> >> created below the current one instead of above it.  However, it's
              > >> easy enough to override with the ":bel" command.
              >
              > > "open file under cursor
              > > map<C-O>  :exe "below new ".expand("<cfile>")<CR>
              > > map<C-S-O>  :exe "new ".expand("<cfile>")<CR>
              >
              > > I put the above comand in ~/.vimrc. I expect that ctrl+shift+o open a
              > > new window above the current one and ctrl+o open a new window below
              > > the current one. However, both of them open a new window above the
              > > current one. Would you please let me know how to fix the first command?
              >
              > Ctrl-O and Ctrl-Shift-O are both 0x0F; if you map them to different
              > {rhs}es, the last one wins. Also, this hides the standard meaning of
              > Ctrl-O, namely, "go to older place in jumplist". Try mapping them to,
              > let's say, F8 and Shift-F8 instead.

              Why Ctrl-O and Ctrl-Shift-O can not be distinguished?

              I can not use F8 as my vncviewer use it for a special meaning. What
              about F7? Does it have any designated usage?

              In general, how to figure out if a combination of keys are used or not
              and whether they are combinations that can be understand by vim?

              Regards,
              Tony.

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            • Tony Mechelynck
              ... Because that s how ASCII defined the control characters long ago. Basically, 0x00 to 0x1F correspond to Ctrl together with 0x40 to 0x5F respectively, but
              Message 6 of 7 , May 2, 2010
                On 02/05/10 22:35, Peng Yu wrote:
                >
                >
                > On May 2, 12:52 pm, Tony Mechelynck<antoine.mechely...@...>
                > wrote:
                >> On 02/05/10 01:49, Peng Yu wrote:
                >>
                >>
                >>
                >>
                >>
                >>> On May 1, 6:13 pm, Tim Chase<v...@...> wrote:
                >>>> On 05/01/2010 05:59 PM, Peng Yu wrote:
                >>
                >>>>> :new by default open a window above the current window. Is there a
                >>>>> command to open a new window below the current one?
                >>
                >>>> You can use
                >>
                >>>> :below new
                >>
                >>>> which you can read about at
                >>
                >>>> :help :below
                >>
                >>>> If you want it to always split below, you can investigate the
                >>>> 'splitbelow' option
                >>
                >>>> :help 'splitbelow'
                >>
                >>>> which you can set in your vimrc so that new/split windows are
                >>>> created below the current one instead of above it. However, it's
                >>>> easy enough to override with the ":bel" command.
                >>
                >>> "open file under cursor
                >>> map<C-O> :exe "below new ".expand("<cfile>")<CR>
                >>> map<C-S-O> :exe "new ".expand("<cfile>")<CR>
                >>
                >>> I put the above comand in ~/.vimrc. I expect that ctrl+shift+o open a
                >>> new window above the current one and ctrl+o open a new window below
                >>> the current one. However, both of them open a new window above the
                >>> current one. Would you please let me know how to fix the first command?
                >>
                >> Ctrl-O and Ctrl-Shift-O are both 0x0F; if you map them to different
                >> {rhs}es, the last one wins. Also, this hides the standard meaning of
                >> Ctrl-O, namely, "go to older place in jumplist". Try mapping them to,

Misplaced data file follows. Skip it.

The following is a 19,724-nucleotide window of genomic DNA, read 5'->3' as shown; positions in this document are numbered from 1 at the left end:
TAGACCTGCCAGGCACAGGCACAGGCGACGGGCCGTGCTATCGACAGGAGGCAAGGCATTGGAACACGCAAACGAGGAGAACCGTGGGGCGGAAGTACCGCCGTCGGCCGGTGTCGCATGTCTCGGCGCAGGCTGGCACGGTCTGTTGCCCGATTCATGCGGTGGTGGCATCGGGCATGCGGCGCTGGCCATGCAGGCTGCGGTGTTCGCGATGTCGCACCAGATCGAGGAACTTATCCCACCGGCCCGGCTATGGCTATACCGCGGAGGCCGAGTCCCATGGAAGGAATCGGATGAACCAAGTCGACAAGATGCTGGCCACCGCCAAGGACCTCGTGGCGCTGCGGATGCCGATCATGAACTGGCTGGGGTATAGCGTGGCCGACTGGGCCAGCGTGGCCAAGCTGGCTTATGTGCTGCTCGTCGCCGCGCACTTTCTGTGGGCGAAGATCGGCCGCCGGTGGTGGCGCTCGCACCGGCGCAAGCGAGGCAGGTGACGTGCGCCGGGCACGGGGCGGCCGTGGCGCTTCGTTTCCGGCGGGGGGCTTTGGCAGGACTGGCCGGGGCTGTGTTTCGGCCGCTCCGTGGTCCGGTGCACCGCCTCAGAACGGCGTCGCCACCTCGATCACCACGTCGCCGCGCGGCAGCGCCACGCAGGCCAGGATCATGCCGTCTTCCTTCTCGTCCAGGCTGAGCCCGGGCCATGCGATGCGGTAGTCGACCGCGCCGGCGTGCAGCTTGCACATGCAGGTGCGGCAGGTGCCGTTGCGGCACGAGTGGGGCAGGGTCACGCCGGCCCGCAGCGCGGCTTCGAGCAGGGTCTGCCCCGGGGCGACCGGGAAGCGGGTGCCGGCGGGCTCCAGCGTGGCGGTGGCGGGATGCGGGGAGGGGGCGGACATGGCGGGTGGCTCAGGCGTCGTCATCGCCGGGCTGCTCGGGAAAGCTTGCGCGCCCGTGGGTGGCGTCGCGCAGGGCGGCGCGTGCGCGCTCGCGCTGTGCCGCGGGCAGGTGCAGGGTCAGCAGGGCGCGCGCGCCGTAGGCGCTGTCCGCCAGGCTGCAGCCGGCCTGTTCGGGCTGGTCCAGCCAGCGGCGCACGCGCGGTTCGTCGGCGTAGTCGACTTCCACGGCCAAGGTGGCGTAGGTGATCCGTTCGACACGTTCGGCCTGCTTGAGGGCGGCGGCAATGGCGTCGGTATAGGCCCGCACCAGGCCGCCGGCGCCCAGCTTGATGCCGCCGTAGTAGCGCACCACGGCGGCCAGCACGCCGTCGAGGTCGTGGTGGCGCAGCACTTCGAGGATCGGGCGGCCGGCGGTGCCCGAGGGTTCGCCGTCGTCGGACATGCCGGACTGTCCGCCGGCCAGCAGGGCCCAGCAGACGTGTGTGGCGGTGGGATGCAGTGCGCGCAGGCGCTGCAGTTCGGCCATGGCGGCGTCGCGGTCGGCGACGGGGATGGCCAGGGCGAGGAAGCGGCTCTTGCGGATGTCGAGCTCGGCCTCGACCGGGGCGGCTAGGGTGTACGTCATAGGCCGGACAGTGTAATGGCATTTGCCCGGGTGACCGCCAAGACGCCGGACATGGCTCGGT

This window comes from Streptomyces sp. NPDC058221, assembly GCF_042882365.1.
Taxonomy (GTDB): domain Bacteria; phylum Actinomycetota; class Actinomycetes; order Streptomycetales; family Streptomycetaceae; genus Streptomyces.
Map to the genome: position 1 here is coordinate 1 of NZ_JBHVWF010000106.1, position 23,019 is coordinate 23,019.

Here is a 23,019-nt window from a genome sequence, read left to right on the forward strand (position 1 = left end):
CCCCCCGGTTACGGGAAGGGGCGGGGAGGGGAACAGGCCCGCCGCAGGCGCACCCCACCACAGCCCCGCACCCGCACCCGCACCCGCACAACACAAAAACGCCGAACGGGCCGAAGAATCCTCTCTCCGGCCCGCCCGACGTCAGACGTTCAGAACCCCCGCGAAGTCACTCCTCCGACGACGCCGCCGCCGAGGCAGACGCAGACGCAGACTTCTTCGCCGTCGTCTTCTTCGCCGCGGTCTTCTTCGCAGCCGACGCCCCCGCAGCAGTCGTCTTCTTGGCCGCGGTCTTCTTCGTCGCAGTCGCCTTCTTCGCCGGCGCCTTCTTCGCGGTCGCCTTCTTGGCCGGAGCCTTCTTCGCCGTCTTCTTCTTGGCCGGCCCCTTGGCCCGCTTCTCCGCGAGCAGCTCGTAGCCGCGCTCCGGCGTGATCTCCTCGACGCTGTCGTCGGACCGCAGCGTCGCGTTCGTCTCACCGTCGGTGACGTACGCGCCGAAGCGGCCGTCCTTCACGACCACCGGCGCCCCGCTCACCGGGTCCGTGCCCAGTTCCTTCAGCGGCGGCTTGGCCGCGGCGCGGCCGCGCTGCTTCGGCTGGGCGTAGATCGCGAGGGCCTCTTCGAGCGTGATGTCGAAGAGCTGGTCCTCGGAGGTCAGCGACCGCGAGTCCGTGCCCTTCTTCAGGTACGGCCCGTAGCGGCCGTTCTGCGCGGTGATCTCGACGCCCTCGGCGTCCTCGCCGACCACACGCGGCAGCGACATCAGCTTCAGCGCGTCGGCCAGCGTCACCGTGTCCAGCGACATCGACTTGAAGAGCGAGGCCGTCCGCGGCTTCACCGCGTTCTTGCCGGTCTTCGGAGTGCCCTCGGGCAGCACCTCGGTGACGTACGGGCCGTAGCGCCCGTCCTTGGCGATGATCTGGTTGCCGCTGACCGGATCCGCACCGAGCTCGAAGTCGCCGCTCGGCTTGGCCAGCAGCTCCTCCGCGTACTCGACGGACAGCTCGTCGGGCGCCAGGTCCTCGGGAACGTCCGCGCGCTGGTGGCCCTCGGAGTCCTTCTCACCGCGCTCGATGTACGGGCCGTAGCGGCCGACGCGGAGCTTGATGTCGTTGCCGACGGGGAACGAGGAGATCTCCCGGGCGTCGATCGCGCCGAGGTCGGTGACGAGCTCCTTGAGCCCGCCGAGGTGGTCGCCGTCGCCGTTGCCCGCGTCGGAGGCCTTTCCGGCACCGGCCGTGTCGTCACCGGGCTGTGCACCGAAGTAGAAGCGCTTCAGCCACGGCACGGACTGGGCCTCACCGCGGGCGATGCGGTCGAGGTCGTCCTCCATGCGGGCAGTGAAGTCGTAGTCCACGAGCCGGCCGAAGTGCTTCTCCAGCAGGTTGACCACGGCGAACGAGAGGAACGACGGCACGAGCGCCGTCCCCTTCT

>> let's say, F8 and Shift-F8 instead.
                >
                > Why Ctrl-O and Ctrl-Shift-O can not be distinguished?

                Because that's how ASCII defined the control characters long ago.
                Basically, 0x00 to 0x1F correspond to Ctrl together with 0x40 to 0x5F
                respectively, but it was decided that it was unnecessary to hold Shift
                when hitting Ctrl with a letter.

                >
                > I can not use F8 as my vncviewer use it for a special meaning. What
                > about F7? Does it have any designated usage?

                In Vim, only F1 has a special usage (Help). If you haven't yet remapped
                F7 or Shift-F7, and if your window manager doesn't preempt them, you're
                free to use them.

                >
                > In general, how to figure out if a combination of keys are used or not
                > and whether they are combinations that can be understand by vim?

                For a particular key combo in a particular mode, use the help. For
                instance ":help CTRL-O" for Ctrl-O in Normal mode, ":help i_CTRL-V" (and
                ":help i_CTRL-V_digit") for Ctrl-V in Insert mode, ":help c_CTRL-R" for
                Ctrl-R in Command-line mode, etc.

                To find an unused key, your best chance is the Fn keys, but you may also
                look at the index.txt helpfile (by using :help index.txt) which has a
                summary of all key bindings used by Vim.

                To know if a key has been mapped and where, use (e.g. for F7)

                :verbose map <F7>
                :verbose map! <F7>

                The command without the exclamation mark gives the mappings for Normal,
                Visual, Select and Operator-pending modes, with the exclamation mark
                those for Insert/Replace and Command-line modes. See ":help map-listing"
                and ":help :map-verbose" for details.

                To know if a given key is understood by Vim you can either use it in
                Insert mode, prefixed with Ctrl-V or (for a special key) CTRL-K, to see
                if something is inserted in your buffer, or else, after checking that it
                isn't mapped yet, define a mapping for it, for example

                :map <S-C-F4> :echo 'Hello! You just hit Shift-Control-F4!'<CR>

                then see if that mapping works.


                Best regards,
                Tony.
                --
                It's not an optical illusion, it just looks like one.
                -- Phil White